What is your favourite definition of geopolitics?
Geopolitics is the socio-material construction of space in global politics. This definition covers five important aspects of geopolitics:
- It is a process and not an objective truth (‘construction’).
- It requires the heterogeneous work humans and things (‘socio-material’).
- It is about space.
- It transcends borders (‘global’).
- It is contentious (‘politics’).
Which geopolitical scientist do you admire the most?
Not so much a scientist as a politician: Michail Gorbachev for his courage of doing the right things at the right time. How different would the world look today, had he not done as he did?
What is your favourite geopolitical book?
Arundhati Roy’s “The God of Small Things” is an enthralling example of the ways in which big P politics is interwoven with the emotional lives of ordinary people. She captures global power relations in the fleeting moment of their instantiation with a lyrical sensibility that does not fail to take the reader along.
Perhaps it’s true that things can change in a day. That a few dozen hours can affect the outcome of whole lifetimes. And that when they do, those few dozen hours, like the salvaged remains of a burned house—the charred clock, the singed photograph, the scorched furniture—must be resurrected from the ruins and examined. Preserved. Accounted for. Little events, ordinary things, smashed and reconstituted. Imbued with new meaning. Suddenly they become the bleached bones of a story. (Arundhati Roy, 1997, “The God of Small Things”, page 32)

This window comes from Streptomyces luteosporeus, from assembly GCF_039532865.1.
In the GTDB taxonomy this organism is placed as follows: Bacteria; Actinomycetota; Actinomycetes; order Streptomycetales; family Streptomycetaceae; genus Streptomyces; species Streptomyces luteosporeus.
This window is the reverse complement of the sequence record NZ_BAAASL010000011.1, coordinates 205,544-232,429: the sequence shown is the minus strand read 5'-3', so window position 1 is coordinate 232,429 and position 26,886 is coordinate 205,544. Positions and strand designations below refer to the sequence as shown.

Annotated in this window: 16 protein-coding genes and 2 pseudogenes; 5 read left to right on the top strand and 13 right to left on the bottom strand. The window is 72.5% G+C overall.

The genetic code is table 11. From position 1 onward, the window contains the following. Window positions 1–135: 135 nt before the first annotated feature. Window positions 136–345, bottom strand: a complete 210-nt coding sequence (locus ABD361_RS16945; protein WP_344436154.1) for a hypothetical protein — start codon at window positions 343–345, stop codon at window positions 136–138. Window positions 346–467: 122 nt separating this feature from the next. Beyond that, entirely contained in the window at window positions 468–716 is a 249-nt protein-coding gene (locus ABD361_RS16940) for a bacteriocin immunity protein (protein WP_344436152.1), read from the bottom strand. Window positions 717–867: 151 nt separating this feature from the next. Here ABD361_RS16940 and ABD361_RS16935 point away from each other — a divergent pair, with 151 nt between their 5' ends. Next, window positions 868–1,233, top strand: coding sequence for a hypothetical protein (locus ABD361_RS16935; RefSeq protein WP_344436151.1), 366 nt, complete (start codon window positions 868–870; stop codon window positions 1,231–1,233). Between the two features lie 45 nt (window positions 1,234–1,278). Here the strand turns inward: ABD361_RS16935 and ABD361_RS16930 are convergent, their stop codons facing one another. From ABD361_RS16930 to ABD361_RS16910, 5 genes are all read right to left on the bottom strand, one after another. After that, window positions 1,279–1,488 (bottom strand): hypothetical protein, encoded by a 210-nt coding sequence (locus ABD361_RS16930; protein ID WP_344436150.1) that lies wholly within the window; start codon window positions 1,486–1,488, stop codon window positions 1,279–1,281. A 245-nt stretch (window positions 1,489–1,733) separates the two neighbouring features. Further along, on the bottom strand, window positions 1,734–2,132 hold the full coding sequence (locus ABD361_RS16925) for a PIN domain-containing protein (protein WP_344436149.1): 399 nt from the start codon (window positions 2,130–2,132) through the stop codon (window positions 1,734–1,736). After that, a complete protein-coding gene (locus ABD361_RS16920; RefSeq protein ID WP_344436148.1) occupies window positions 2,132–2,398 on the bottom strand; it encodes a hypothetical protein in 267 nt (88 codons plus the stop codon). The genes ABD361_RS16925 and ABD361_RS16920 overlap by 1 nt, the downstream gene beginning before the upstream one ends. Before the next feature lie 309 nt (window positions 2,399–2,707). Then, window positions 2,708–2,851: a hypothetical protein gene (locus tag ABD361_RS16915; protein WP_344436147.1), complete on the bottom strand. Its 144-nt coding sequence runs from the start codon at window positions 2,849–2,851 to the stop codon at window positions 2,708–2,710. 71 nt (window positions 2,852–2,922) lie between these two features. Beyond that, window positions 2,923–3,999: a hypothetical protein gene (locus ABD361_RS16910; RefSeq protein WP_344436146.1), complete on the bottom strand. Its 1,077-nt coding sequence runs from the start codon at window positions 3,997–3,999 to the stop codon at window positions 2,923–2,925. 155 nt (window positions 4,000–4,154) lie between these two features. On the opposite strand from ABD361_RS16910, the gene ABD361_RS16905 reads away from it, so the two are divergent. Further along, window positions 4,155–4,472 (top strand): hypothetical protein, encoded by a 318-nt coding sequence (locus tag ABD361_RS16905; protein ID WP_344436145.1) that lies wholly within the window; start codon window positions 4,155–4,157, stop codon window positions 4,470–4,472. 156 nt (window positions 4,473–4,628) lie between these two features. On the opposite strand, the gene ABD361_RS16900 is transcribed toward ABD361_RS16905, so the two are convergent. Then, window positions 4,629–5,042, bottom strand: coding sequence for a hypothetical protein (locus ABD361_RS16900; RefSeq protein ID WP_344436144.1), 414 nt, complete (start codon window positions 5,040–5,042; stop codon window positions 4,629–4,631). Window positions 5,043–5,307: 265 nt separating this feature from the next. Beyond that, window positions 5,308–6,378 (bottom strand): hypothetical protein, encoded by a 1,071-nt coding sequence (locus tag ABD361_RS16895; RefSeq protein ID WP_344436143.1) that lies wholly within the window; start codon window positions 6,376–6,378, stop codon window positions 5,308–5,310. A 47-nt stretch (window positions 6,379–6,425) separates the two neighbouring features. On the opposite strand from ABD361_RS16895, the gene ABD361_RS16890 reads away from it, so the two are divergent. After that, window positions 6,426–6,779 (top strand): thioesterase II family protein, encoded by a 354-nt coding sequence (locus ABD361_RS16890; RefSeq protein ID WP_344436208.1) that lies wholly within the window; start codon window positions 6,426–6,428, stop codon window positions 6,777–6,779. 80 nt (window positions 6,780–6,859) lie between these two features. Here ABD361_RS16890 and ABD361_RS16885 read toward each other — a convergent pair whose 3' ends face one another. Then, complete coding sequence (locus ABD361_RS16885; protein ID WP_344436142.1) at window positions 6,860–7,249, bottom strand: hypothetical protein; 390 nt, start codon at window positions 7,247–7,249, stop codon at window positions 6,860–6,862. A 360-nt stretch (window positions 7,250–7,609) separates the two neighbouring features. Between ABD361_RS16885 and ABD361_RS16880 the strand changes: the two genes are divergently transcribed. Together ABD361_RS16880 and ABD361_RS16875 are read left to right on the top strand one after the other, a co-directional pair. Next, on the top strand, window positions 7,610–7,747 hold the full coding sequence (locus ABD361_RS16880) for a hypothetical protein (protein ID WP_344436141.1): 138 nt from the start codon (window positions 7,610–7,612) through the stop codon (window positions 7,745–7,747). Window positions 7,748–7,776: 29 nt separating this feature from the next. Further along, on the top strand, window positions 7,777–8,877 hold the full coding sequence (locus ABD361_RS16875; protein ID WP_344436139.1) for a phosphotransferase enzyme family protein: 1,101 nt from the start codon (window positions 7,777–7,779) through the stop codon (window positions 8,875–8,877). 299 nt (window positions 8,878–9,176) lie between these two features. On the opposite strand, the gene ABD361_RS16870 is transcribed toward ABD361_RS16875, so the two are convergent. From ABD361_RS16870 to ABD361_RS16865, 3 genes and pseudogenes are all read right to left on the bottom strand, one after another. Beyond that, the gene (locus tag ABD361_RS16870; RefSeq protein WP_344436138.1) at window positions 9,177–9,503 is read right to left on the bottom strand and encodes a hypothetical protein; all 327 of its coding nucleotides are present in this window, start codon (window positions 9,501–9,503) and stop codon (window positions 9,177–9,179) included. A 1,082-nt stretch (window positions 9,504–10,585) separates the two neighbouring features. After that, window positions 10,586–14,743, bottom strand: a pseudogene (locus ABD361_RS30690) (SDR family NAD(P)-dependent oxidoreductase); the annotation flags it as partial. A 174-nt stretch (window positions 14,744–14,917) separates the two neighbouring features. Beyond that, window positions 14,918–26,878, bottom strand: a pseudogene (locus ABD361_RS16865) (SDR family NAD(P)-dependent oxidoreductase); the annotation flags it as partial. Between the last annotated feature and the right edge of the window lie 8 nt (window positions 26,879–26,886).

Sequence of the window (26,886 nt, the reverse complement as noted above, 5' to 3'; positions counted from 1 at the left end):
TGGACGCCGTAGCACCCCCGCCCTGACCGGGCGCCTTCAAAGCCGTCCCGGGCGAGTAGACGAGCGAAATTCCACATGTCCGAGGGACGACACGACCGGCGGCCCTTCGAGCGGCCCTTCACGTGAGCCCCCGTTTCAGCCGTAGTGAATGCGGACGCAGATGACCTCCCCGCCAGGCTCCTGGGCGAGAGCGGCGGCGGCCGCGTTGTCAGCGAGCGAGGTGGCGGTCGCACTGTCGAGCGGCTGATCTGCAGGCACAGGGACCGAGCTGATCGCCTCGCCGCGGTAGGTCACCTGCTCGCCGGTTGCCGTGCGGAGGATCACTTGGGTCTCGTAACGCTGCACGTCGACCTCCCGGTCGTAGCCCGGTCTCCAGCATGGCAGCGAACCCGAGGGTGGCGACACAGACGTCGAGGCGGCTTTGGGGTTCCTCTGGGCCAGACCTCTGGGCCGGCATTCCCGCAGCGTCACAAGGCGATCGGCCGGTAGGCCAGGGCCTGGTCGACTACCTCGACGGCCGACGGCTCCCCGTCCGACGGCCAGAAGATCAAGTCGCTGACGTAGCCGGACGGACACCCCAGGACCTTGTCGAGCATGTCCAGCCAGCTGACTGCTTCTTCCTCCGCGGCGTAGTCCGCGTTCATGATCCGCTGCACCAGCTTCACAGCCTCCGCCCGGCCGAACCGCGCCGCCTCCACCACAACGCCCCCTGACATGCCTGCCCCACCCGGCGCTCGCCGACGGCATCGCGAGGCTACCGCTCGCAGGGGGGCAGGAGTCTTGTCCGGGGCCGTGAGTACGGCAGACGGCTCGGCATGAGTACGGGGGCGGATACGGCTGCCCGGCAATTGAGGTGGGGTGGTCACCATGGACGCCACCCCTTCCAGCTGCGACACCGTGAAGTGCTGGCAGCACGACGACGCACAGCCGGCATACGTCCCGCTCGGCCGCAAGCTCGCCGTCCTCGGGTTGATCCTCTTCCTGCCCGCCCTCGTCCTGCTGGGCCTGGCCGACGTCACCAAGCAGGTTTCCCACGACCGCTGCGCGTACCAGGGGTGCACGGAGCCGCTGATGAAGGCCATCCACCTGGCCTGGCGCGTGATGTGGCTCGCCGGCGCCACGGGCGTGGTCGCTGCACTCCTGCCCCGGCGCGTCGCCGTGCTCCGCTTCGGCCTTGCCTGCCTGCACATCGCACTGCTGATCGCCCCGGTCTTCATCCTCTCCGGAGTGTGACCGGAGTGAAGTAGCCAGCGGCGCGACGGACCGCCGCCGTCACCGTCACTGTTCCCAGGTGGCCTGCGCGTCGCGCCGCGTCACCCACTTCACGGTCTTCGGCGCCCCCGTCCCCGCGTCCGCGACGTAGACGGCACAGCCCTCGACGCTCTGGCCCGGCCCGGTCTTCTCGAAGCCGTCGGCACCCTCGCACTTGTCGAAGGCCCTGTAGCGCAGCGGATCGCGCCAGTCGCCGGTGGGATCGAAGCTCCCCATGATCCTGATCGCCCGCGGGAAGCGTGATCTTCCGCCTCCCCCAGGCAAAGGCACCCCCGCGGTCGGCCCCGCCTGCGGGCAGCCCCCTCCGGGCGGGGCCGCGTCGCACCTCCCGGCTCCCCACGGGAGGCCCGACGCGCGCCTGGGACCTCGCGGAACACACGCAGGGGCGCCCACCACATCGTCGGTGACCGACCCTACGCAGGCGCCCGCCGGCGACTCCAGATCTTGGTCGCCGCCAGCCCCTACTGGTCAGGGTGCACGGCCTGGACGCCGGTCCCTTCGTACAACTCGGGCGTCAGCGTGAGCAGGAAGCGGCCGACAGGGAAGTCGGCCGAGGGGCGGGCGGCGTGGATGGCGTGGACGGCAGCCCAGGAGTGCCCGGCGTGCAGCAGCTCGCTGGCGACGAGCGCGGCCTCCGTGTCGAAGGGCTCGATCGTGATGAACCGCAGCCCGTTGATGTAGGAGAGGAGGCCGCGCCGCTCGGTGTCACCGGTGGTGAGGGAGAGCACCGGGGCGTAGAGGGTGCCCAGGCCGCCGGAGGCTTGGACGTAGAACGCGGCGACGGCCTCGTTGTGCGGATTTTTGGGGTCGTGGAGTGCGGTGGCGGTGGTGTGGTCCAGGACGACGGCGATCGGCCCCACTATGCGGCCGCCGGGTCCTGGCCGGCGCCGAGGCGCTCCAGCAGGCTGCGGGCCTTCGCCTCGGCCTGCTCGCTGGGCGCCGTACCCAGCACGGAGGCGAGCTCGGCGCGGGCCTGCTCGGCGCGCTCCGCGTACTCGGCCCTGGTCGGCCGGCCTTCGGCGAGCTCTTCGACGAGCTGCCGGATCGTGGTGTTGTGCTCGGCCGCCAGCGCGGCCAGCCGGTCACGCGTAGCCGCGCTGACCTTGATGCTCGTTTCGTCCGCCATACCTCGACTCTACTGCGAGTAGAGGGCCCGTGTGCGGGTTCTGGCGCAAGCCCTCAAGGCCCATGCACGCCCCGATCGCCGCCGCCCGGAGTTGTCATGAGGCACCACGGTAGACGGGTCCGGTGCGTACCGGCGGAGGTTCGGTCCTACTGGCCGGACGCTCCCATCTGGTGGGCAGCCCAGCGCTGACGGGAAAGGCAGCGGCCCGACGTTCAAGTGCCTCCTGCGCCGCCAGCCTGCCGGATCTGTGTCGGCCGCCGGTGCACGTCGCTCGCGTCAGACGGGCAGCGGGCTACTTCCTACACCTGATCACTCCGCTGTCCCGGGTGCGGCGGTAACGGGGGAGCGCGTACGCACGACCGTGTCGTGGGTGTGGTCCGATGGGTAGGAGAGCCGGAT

Let’s learn from her if we are to take up the challenge of how geopolitics works at the affective level.
What is your favourite geopolitical website?
Gazeta.ru is a Russian-language online newspaper with insightful and independent analysis of major issues in Russian politics. (Editor’s note: link concerns English version.)
The geopolitical future
In what direction(s) will geopolitical science be heading the coming decades?
I am certain that critical geopolitics will continue to exercise as much appeal as it has done over the past two decades. In particular, we will see more engagement with geopolitics of the au dela: forms of geopolitics that do not meet the eye because they are not the kind of great power politics that we are used to examining.
What I personally would like to see more of is an engagement with the affective dimension of geopolitics, for it appears that both positive and negative affective are major driving forces of geopolitics.
Which geopolitical subject has been too little in the spotlight and needs further research?
China, India and the large emerging economies in general have been given much less attention than they deserve. There is a significant lack of expertise here that results from the longstanding focus on the United States of much of geopolitics, both critical and otherwise.
What will be the largest geopolitical challenge for the world in the 21st century?
Two aspects. The first is the rise of economies such as China, India, Indonesia and Brazil, which has the potential to contribute both to greater stability and instability.
The second, somewhat connected to the first, is the distribution and use of natural resources.